One hundred and fifty concerned Kingston and area residents gathered at City Hall on Saturday March 16th for a vigorous town hall discussion on prison overcrowding and its consequences. We were informed by a panel of three experts on the issue: Catherine Latimer, (current John Howard Executive Director), Justin Piché (University of Ottawa Professor of Criminology and co-editor of the Journal of Prisoners on Prisons) and Jason Godin (Ontario Regional President of the Union of Canadian Correctional Officers), but most of the meeting was devoted to open discussion. Participants contributed a rich tapestry of facts, ideas and experiences, and then wove the consensus into a formal petition which Kingston and the Islands MP Ted Hsu will present and read out to the House of Commons on April 15th or 16th.
You can view the text of the resulting petition either by scrolling to the bottom of this page or by clicking here.
Watch highlights of the public forum:
It was clear from everything that was said that prison overcrowding threatens the long-term safety of our communities in addition to creating dangerous, high-stress workplaces for correctional staff while denying inmates the rehabilitation and mental health services which are essential if they are to come out less likely to reoffend after completing their sentences than when they first went into the system. We believe it wrong that policy changes which have such serious implications for our community, our safety, and the safety of our families have been imposed on us by the federal government without any modicum of democratic consultation.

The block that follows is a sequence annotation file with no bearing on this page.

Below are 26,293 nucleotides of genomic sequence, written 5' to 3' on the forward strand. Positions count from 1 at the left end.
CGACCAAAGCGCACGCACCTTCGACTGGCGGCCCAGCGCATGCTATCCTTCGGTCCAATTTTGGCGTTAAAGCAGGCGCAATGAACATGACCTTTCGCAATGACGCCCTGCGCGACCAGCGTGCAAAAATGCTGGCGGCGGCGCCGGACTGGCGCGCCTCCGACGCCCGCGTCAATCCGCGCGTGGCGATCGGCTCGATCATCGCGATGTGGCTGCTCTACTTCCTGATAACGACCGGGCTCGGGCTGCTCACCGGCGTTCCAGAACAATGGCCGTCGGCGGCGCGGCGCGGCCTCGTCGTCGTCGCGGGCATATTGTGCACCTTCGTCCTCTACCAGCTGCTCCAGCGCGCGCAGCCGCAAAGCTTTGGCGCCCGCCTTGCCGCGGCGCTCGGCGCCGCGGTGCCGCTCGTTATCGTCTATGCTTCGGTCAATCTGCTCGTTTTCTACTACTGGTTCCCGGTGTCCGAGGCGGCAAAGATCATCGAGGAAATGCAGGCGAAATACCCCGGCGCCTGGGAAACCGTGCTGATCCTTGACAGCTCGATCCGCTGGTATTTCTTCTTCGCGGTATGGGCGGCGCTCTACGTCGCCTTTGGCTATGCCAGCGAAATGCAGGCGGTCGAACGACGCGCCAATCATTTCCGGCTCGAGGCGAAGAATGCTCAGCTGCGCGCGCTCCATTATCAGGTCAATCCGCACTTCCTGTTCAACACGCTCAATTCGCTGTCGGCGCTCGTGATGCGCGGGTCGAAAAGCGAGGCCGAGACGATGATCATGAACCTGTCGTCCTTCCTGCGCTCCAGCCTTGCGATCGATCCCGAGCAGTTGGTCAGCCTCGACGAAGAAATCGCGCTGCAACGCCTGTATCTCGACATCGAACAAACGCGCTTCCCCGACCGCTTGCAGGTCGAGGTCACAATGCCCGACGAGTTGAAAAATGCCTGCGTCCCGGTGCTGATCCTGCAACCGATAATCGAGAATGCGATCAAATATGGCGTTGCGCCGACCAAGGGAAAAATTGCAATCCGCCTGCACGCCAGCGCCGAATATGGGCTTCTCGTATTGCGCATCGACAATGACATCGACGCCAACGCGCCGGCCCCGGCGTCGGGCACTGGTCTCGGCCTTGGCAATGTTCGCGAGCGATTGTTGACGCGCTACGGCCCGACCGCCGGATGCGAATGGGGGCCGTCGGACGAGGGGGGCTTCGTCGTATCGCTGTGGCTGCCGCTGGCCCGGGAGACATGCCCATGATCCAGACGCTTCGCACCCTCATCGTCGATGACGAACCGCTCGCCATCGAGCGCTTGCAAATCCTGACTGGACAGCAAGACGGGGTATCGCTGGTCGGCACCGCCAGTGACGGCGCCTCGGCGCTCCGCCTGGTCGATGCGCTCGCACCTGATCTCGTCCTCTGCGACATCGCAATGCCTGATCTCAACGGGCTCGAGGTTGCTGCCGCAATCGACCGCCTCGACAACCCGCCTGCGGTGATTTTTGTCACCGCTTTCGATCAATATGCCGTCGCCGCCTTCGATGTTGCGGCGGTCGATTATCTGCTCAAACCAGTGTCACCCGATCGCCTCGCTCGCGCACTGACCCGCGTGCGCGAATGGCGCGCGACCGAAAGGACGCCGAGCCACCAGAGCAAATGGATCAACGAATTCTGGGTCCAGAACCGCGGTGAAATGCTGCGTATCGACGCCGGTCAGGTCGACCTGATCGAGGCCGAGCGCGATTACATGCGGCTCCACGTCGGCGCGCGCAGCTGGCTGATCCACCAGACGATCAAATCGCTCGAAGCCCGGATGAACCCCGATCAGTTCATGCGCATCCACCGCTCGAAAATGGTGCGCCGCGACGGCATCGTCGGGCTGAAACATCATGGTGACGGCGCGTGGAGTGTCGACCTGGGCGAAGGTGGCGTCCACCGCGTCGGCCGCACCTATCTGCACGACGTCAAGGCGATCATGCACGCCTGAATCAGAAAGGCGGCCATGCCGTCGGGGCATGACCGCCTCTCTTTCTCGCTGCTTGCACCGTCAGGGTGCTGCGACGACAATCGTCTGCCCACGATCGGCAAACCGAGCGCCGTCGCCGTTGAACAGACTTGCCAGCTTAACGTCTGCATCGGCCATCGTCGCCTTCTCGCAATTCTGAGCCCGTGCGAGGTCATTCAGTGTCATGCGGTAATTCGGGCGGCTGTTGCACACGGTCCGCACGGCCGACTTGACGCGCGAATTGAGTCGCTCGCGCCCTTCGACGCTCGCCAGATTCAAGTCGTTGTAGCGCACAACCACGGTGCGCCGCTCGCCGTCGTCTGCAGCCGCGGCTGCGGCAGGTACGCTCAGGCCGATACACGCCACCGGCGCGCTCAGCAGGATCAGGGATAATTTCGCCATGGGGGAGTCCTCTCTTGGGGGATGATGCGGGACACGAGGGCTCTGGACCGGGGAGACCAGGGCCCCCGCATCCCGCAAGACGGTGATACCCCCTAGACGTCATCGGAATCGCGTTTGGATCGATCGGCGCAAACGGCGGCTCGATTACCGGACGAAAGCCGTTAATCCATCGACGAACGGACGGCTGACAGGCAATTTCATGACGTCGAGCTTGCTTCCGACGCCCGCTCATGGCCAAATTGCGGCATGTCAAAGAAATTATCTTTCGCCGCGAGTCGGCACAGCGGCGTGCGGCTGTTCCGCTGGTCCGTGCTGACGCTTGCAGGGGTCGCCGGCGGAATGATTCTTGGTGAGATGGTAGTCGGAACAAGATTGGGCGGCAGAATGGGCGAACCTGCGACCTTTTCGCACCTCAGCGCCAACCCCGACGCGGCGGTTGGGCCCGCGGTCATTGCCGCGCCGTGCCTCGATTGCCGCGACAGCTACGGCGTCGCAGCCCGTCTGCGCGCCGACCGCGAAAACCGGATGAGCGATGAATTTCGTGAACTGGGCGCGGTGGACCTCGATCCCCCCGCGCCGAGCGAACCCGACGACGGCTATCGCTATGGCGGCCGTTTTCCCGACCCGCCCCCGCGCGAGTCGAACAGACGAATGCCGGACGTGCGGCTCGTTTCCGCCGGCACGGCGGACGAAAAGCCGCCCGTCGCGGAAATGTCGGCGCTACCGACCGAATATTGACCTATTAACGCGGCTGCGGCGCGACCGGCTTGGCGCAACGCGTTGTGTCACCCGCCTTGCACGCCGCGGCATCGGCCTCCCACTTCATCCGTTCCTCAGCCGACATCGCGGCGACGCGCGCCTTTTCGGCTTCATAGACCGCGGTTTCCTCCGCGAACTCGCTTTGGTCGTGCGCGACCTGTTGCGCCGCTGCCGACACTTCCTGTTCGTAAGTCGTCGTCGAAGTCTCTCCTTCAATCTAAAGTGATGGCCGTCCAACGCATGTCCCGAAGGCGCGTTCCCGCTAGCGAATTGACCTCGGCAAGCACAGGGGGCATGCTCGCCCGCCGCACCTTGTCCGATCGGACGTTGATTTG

Participants who queued up to sign the resulting petition asked for copies and time to enable those in their respective circles who weren’t able to attend the meeting the opportunity to sign on to their petition. Over the next 12 days, more and more copies were dropped off at Ted Hsu’s constituency office. It has now been submitted to the Clerk of the House with 580 signatures.
Subsequent to the meeting, the Parliamentary Budget Officer, Kevin Page, released the first comprehensive study of the costs of the Harper Government’s “touch on crime” agenda. The criminal justice system cost Canadian taxpayers $20.3 billion in 2011-2012, a 23% rise over the past decade. To put this rise into perspective, it is important to recognize that Canadian crime rates had been falling steadily since 1991. In fact, in that same decade that the Harper Government was massively ramping up spending, those rates have dropped by that same 23%. Hence, instead of benefitting from $3.8 billion in annual savings, taxpayers are forking out $3.8 billion more every year, a tab while will continue to soar as the effects of the government’s mandatory sentencing legislation work their way through the criminal justice system.
The Government, of course, hides those numbers, pretending that they are spending less on prisons. Part of that is cuts to Correctional Services that are making double-bunking the norm and rehabilitation programs unavailable to most offenders, thereby burdening us with massive future costs and consequences. The biggest part of this sleight of hand, however, is the fact that 75% of the costs are borne by our deficit-ridden provinces, which means $2.85 billion less for health, education and other community services.